It’s November here on the Central Coast, which means thousands of little winged tourists are beginning to stop by on their way south to overwinter in Mexico or rest in California’s warmer climate, escaping the northern chill. Looking up into branches of the eucalyptus and pine trees of the Pismo Beach Monarch Grove this month, you can start to see the hundreds of monarch butterflies flitting overhead, creating softly pulsing traffic patterns in the air. Towards nightfall, the butterflies cluster like big orange leaves in the canopy to keep warm, protect themselves from predators and resist winds that could possibly dislodge them. The docents of the Grove (which officially opened to the public October 29) set up telescopes to give visitors clear views of the brightly colored insects and offer lectures about these extraordinary little creatures throughout their stay ending in February.
Located along Highway 1 on the Southern end of Pismo Beach inside the North Beach Campground, the colony of butterflies living there is the largest in the country, hosting an average of over 25,000 monarchs. As juveniles, the caterpillars feed on milkweed which makes them toxic and distasteful to most predators. Adults feed on the nectar of a variety of flowering plants, and drink little to no water during their migration. Once settled, they sip on dew or fresh water close to their roosting sites.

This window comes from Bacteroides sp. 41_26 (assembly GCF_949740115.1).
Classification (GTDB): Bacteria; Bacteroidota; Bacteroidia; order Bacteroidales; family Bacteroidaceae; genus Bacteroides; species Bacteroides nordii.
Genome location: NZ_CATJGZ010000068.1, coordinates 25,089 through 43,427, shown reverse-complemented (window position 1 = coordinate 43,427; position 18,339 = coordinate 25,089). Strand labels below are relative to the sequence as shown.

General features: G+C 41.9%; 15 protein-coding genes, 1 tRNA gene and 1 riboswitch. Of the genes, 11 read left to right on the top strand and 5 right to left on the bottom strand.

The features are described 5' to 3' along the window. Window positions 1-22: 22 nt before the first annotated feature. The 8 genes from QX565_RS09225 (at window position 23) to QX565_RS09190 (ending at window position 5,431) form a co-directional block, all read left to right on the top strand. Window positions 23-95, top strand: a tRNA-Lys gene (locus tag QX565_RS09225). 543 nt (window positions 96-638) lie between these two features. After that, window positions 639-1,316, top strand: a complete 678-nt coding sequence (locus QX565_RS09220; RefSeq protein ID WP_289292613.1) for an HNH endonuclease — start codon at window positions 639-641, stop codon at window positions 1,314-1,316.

The butterflies return to the same group of trees each year, having migrated thousands of miles to reach their destination. Generations arriving at their winter vacation home are different than the butterflies that started the journey, and how they orient themselves back to the same location each year is still a mystery. The monarchs typically live for about six weeks, meaning that many of the migrating creatures never see either their starting point up north nor their destination site down here. Once they reach their southern sanctuary, the winter generation enjoys a live span of about six months! In the spring they head north again, and the following generations resume the 6-week life span.
For directions and more information on the Pismo Monarch Grove, visit their website for details. To learn more about the life cycle of the majestic monarch, visit the Grove’s FAQ page, or attend a talk in person!
Ever have a hard time getting to the bathroom in a foreign country? Sometimes they can be devilishly camouflaged, like this lavatory near Atitlan, Mexico. My brother found it just in time.
The bamboo in Mexico is resplendent, but finding a bathroom can be priceless!